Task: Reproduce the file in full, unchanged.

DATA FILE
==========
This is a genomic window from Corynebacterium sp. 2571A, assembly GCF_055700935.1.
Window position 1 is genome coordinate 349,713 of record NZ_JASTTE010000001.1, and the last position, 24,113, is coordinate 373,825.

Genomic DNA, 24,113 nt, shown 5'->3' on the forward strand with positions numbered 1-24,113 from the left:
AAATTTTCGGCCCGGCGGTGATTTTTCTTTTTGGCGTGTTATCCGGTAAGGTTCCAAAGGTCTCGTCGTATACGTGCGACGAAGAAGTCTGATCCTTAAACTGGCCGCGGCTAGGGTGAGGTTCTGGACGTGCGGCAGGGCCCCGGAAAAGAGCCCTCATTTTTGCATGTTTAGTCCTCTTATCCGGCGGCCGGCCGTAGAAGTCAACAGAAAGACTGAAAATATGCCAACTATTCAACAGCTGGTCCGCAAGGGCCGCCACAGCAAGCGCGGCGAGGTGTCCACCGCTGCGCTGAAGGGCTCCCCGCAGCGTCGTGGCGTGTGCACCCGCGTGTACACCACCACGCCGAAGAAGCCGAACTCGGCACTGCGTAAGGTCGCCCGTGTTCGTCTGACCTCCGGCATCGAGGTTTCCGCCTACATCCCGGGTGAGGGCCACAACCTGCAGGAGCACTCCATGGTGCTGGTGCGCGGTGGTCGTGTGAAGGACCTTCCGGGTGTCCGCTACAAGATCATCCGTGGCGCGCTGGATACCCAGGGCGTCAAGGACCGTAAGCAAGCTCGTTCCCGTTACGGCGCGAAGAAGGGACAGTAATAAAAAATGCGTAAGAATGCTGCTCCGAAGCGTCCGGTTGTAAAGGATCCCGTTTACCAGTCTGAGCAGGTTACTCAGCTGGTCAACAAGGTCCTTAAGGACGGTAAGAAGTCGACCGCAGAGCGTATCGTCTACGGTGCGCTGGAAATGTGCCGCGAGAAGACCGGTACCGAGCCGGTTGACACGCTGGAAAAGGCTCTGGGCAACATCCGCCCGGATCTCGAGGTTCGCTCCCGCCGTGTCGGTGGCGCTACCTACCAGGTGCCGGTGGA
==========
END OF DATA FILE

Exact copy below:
This is a genomic window from Corynebacterium sp. 2571A, assembly GCF_055700935.1.
Window position 1 is genome coordinate 349,713 of record NZ_JASTTE010000001.1, and the last position, 24,113, is coordinate 373,825.

Genomic DNA, 24,113 nt, shown 5'->3' on the forward strand with positions numbered 1-24,113 from the left:
AAATTTTCGGCCCGGCGGTGATTTTTCTTTTTGGCGTGTTATCCGGTAAGGTTCCAAAGGTCTCGTCGTATACGTGCGACGAAGAAGTCTGATCCTTAAACTGGCCGCGGCTAGGGTGAGGTTCTGGACGTGCGGCAGGGCCCCGGAAAAGAGCCCTCATTTTTGCATGTTTAGTCCTCTTATCCGGCGGCCGGCCGTAGAAGTCAACAGAAAGACTGAAAATATGCCAACTATTCAACAGCTGGTCCGCAAGGGCCGCCACAGCAAGCGCGGCGAGGTGTCCACCGCTGCGCTGAAGGGCTCCCCGCAGCGTCGTGGCGTGTGCACCCGCGTGTACACCACCACGCCGAAGAAGCCGAACTCGGCACTGCGTAAGGTCGCCCGTGTTCGTCTGACCTCCGGCATCGAGGTTTCCGCCTACATCCCGGGTGAGGGCCACAACCTGCAGGAGCACTCCATGGTGCTGGTGCGCGGTGGTCGTGTGAAGGACCTTCCGGGTGTCCGCTACAAGATCATCCGTGGCGCGCTGGATACCCAGGGCGTCAAGGACCGTAAGCAAGCTCGTTCCCGTTACGGCGCGAAGAAGGGACAGTAATAAAAAATGCGTAAGAATGCTGCTCCGAAGCGTCCGGTTGTAAAGGATCCCGTTTACCAGTCTGAGCAGGTTACTCAGCTGGTCAACAAGGTCCTTAAGGACGGTAAGAAGTCGACCGCAGAGCGTATCGTCTACGGTGCGCTGGAAATGTGCCGCGAGAAGACCGGTACCGAGCCGGTTGACACGCTGGAAAAGGCTCTGGGCAACATCCGCCCGGATCTCGAGGTTCGCTCCCGCCGTGTCGGTGGCGCTACCTACCAGGTGCCGGTGGA